MOD-A6: If an institution has a policy to administratively withdraw a student who does not begin attendance in another course within a period of time that is less than the 45-day period described in §668.22 (a)(2)(i)(C), the student would be considered a withdrawal for Title IV, HEA program purposes and the institution must determine the student’s withdrawal date in accordance with the requirements for administrative withdrawals. For an institution that is required to take attendance, a student’s withdrawal date is always the last date of academic attendance as determined by the institution from its attendance records (§668.22 (b)(1)). At an institution that is not required to take attendance, an administrative withdrawal is considered to be a withdrawal without student notification due to circumstances beyond the student’s control, and the withdrawal date is the date that the institution determines is related to that circumstance (§668.22 (c)(1)(iv)). The withdrawal date should be no later than the starting point of nonattendance that causes the institution to administratively withdraw the student. Thus, the last possible date of withdrawal for a student that is administratively withdrawn due to a period of nonattendance for a specified period is the beginning of the period of nonattendance that triggered the administrative withdrawal. [Guidance issued 7/20/2011]

MOD-Q7: If a student who withdrew from a term-based credit hour program offered in modules without providing written confirmation of future attendance later returns during the payment period or period of enrollment, thus requiring the institution to “undo” the Return of Title IV Funds calculation in accordance with §668.22 (a)(2)(iii)(A), does the institution restore Title IV, HEA program funds to the amounts the student was originally scheduled to receive, or adjust those amounts to take into consideration periods the student was originally scheduled to attend, but did not attend?

MOD-A7: If a student withdraws from a term-based program offered in modules, triggering a Return of Title IV Funds calculation, and the student reenters the same program during the payment period or period of enrollment, the institution must restore the student’s original Title IV, HEA program funds award to the original amounts, with no adjustments required for partial attendance of a module. However, if a student did not attend an entire module he or she was originally scheduled to attend during the time he or she was away from the institution, the institution must adjust the student’s original Title IV, HEA program fund amounts to take into account that the student never began the courses in that module. [Guidance issued 7/20/2011]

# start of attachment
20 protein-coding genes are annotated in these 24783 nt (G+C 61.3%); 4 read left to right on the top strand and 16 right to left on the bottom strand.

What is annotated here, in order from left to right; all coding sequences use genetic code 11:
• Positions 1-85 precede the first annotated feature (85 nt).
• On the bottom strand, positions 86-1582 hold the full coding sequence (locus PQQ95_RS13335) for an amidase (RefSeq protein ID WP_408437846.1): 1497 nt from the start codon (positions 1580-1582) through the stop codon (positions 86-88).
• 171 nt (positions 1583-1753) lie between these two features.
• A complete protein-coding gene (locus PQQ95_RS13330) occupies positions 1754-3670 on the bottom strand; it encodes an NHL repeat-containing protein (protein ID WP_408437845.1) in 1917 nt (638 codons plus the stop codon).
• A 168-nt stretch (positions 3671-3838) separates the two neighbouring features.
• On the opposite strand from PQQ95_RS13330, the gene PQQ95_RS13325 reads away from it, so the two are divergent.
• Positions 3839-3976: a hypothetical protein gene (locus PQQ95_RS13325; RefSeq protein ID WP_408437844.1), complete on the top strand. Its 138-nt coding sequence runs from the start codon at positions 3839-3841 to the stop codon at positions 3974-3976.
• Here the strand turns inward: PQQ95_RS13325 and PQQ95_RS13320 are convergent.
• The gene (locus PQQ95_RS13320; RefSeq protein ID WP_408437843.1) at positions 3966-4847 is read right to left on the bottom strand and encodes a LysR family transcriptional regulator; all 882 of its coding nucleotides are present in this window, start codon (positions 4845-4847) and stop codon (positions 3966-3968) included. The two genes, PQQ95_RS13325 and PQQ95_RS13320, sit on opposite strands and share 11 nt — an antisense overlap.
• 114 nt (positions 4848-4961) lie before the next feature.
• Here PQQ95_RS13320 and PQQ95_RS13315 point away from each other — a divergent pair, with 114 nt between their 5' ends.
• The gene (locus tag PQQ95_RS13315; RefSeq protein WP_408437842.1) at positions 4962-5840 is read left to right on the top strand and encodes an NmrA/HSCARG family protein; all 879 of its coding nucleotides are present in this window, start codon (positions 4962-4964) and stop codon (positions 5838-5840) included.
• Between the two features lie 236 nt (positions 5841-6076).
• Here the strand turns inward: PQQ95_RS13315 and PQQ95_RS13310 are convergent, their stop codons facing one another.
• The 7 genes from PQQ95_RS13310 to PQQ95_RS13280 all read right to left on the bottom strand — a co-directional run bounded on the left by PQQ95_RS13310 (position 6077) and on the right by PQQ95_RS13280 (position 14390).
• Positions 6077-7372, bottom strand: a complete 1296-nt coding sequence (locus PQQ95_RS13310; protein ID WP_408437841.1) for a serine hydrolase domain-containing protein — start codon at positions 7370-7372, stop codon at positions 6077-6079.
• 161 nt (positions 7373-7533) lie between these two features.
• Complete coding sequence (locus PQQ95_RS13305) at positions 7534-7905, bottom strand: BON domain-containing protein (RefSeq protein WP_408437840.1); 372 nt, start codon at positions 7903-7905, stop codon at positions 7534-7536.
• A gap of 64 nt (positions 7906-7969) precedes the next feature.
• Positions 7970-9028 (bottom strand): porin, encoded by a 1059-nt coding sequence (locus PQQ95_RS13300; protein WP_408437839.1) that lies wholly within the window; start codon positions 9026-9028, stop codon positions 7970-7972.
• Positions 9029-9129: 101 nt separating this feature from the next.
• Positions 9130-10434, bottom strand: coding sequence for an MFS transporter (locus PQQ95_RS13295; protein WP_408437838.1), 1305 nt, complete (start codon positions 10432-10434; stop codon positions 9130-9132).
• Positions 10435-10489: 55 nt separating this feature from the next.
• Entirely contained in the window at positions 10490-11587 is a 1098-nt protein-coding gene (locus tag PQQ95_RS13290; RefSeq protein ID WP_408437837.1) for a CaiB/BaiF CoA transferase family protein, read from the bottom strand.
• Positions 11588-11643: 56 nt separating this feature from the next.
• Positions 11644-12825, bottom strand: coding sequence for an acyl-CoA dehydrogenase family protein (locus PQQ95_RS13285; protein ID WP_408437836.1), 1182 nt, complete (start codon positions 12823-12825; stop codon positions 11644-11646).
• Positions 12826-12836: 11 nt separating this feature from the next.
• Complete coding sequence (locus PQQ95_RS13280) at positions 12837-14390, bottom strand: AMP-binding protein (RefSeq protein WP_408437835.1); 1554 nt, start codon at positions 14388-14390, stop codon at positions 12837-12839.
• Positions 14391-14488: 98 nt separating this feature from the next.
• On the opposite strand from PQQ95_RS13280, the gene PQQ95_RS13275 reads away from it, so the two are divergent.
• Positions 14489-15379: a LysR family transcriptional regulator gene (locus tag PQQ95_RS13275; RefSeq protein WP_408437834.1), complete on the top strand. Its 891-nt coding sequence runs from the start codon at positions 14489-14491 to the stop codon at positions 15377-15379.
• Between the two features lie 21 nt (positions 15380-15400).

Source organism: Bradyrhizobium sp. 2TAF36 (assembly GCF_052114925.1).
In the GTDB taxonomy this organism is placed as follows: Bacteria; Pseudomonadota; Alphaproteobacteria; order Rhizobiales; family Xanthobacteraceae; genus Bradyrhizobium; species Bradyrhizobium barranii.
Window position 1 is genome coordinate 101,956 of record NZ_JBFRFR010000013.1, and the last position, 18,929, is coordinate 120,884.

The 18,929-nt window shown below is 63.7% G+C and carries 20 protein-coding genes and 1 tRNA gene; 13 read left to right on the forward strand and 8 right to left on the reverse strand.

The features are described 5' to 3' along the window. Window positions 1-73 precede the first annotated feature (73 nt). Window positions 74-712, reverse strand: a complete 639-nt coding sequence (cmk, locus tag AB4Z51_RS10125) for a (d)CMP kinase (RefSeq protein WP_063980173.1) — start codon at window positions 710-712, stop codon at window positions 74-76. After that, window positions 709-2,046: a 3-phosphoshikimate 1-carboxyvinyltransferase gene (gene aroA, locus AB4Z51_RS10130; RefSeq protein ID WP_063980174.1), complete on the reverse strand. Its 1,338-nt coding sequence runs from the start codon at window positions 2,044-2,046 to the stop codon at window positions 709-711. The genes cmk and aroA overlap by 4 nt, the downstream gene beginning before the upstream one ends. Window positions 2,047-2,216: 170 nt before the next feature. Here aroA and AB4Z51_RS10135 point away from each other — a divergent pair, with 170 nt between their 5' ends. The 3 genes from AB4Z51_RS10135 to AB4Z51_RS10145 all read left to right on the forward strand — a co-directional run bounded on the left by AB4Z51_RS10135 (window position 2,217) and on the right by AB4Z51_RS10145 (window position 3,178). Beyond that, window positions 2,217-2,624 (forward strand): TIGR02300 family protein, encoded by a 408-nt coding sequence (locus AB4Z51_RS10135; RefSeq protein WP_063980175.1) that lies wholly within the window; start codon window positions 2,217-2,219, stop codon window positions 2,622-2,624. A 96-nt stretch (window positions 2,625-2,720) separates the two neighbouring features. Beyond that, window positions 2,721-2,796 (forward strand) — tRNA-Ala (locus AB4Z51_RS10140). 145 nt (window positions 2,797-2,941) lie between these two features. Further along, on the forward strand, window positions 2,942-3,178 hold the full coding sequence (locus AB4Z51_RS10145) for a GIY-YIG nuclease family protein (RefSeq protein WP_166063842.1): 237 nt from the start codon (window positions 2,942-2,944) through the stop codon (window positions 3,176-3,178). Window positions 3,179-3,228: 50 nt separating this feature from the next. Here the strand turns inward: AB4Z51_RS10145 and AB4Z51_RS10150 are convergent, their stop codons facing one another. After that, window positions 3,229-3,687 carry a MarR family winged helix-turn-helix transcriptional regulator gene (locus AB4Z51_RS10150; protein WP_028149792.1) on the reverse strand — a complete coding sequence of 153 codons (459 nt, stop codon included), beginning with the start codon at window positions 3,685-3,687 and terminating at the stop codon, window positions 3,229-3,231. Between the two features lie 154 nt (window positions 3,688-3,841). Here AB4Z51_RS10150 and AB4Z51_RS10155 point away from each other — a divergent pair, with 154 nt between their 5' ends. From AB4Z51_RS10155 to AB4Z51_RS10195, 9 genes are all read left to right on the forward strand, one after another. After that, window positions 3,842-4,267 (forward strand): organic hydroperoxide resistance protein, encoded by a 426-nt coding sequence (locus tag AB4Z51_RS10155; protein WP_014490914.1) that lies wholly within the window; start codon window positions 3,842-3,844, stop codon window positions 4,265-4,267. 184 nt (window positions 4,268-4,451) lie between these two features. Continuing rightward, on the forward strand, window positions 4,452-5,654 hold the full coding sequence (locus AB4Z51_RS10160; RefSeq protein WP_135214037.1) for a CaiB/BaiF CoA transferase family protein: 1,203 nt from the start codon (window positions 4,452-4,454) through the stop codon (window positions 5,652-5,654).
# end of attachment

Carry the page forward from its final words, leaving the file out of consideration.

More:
MOD-Q8: If a student ceases attendance between modules—that is, the student completes one or more modules, but does not begin the next module he or she is scheduled to attend—is the student considered a withdrawal for Title IV, HEA program purposes? If so, why is this different from a student who enrolled in and completed the same modules, but was not scheduled to attend future modules?

MOD-A8: Yes, a student who ceases attendance between modules he or she was scheduled to attend is considered to have withdrawn because the student has not completed all the days in the payment period that he or she was scheduled to complete (§668.22(a)(2)(i)(A)). When determining whether a student is a withdrawal for Title IV, HEA program purposes, all the courses in the period that they were scheduled to attend prior to ceasing attendance must be taken into consideration because a student's Title IV, HEA program funds are awarded for all courses. For example, a student enrolls in two three-credit courses in the first module (35 days in the module), and one three-credit course in the second module of a semester (35 days in the second module) comprising three modules of five weeks each. The student completes the two courses in the first module, but never begins attendance in the second module and does not provide written confirmation of future attendance in the payment period (the semester). The student is considered to have withdrawn because the student was scheduled to complete, but did not complete, the days in the second module. Under the new regulations, completion of one course in one module in a term-based credit-hour program no longer results in a student not being counted as a withdrawal, therefore the institution would make a determination that the student earned 50 percent of his or her Title IV, HEA program funds (35 days / 70 days = 50 percent). [Guidance issued 7/20/2011]

MOD-Q9: Section 668.22(f)(1)(i) provides that the percentage of the payment period or period of enrollment completed is determined for a credit hour program by dividing the total number of calendar days in the payment period or period of enrollment into the number of calendar days completed in that period as of the student’s withdrawal date. If a student ceases attendance in the first of three modules he or she is scheduled to attend in a payment period or period of enrollment and subsequently drops the classes in the two remaining modules prior to the beginning of module two, does the total number of calendar days in the payment period or period of enrollment include all the days in all the modules, or just the first module? What if the student drops the classes in the two remaining modules prior to ceasing attendance in the first module?